A new ultra-low-power communication method appears at first glance to violate the laws of physics. It is possible to transmit information wirelessly by simply opening and closing a switch that connects a resistor to an antenna. There is no need to send power to the antenna.
Our system, combined with techniques to harvest energy from the environment, could result in all kinds of devices that transmit data, including tiny sensors and implanted medical devices, without the need for batteries or other power sources. These include sensors for smart farming, electronics implanted in the body that don’t require changing batteries, better contactless credit cards, and maybe even new ways of communicating with satellites.
Apart from the energy required to flip the switch, no other energy is required to transfer the information. In our case, the switch is a transistor, an electrically controlled switch with no moving parts that consumes a tiny amount of power.
In the simplest form of an ordinary radio, a switch connects and disconnects a strong electrical signal source – perhaps an oscillator that produces a sine wave that varies 2 billion times per second – to the transmitting antenna. When the signal source is connected, the antenna generates a radio wave that displays a 1. When the switch is disconnected, there is no radio wave, indicating a 0.
What we have shown is that an active signal source is not required. Instead, random thermal noise, which is present in all electrically conductive materials due to the heat-driven movement of electrons, can take the place of the signal driving the antenna.
No free lunch
We are electrical engineers researching wireless systems. During the peer review of our paper on this research, recently published in Proceedings of the National Academy of Sciences, the reviewers asked us to explain why the method does not violate the second law of thermodynamics, the main law of physics that explains , why perpetuum mobile machines are not possible.
Perpetuum mobile machines are theoretical machines that can work indefinitely without requiring energy from an external source. Reviewers feared that if it were possible to send and receive information with no powered components, and both transmitter and receiver were at the same temperature, it would mean you could create a perpetuum mobile. Since this is impossible, it would mean that there is something wrong with our work or our understanding of it.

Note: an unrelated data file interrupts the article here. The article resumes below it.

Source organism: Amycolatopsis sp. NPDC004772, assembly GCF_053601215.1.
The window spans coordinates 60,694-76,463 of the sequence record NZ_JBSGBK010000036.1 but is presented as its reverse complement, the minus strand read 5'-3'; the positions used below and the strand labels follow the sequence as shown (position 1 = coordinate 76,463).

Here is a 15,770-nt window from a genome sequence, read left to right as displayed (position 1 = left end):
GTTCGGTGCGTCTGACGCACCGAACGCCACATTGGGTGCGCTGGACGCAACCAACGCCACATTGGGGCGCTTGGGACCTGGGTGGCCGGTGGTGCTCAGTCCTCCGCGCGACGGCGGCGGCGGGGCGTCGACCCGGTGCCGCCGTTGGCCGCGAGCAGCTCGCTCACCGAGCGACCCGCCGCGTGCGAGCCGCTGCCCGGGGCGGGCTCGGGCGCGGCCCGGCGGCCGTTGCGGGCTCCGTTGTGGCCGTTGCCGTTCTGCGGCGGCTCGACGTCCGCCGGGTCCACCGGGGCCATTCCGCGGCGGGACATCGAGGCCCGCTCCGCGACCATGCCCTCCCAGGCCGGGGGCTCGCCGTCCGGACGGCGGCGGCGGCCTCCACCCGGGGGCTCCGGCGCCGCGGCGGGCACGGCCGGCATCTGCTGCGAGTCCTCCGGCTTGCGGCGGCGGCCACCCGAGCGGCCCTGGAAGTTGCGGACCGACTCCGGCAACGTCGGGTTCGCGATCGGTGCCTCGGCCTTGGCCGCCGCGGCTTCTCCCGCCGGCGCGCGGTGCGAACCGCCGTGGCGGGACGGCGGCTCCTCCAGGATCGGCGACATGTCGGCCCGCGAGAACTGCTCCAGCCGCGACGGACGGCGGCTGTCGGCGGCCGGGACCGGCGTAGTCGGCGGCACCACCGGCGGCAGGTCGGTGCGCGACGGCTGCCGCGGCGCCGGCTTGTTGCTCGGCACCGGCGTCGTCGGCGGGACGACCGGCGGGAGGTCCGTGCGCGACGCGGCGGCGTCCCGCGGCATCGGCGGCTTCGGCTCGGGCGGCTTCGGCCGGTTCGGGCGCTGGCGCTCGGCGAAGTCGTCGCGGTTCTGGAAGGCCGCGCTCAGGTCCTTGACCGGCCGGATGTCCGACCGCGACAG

For example, the second law can be formulated in such a way that heat flows spontaneously only from hotter objects to colder objects. The radio signals from our transmitter transport heat. With no temperature difference between the two, if there were spontaneous signal flow from transmitter to receiver, you could harvest that flow in violation of the second law to conserve free energy.
The resolution of this apparent paradox is that the receiver in our system is powered and behaves like a refrigerator. The signal-carrying electrons on the receiving end are effectively kept cold by the power amplifier, much like a refrigerator keeps its interior cold by continuously pumping out heat. The transmitter uses almost no power, but the receiver uses considerable power, up to 2 watts. This is comparable to receivers in other ultra-low power communication systems. Almost all power consumption occurs at a base station that has no power consumption restrictions.
A simpler approach
Many researchers worldwide have explored related passive communication methods known as backscatter. A backscatter data transmitter looks very similar to our data transmitter device. The difference is that in a backscatter communication system, in addition to the data transmitter and data receiver, there is a third component that creates a radio wave. By switching the data transmitter, this radio wave is reflected, which is then picked up by the receiver.
A backscatter device has the same energy efficiency as our system, but the backscatter setup is much more complex since a signal-generating component is needed. However, our system has a lower data rate and range than both backscatter radios and traditional radios.
One area for future work is improving the data rate and range of our system and testing it in applications such as implanted devices. For implanted devices, an advantage of our new method is that the patient does not have to be exposed to a strong external radio signal that can cause tissue heating. Even more excitingly, we believe related ideas could enable other new forms of communication where other natural signal sources, such as thermal noise from biological tissue or other electronic components, can be modulated.
Finally, this work may lead to new connections between the study of heat (thermodynamics) and the study of communication (information theory). These fields are often viewed as analogous, but this work suggests some more literal connections between them.
Joshua R. Smith is Professor of Electrical and Computer Engineering and Computer Science and Engineering at the University of Washington. **Zerina Kapetanovic is an ACting Assistant Professor of Electrical Engineering at Stanford University.**
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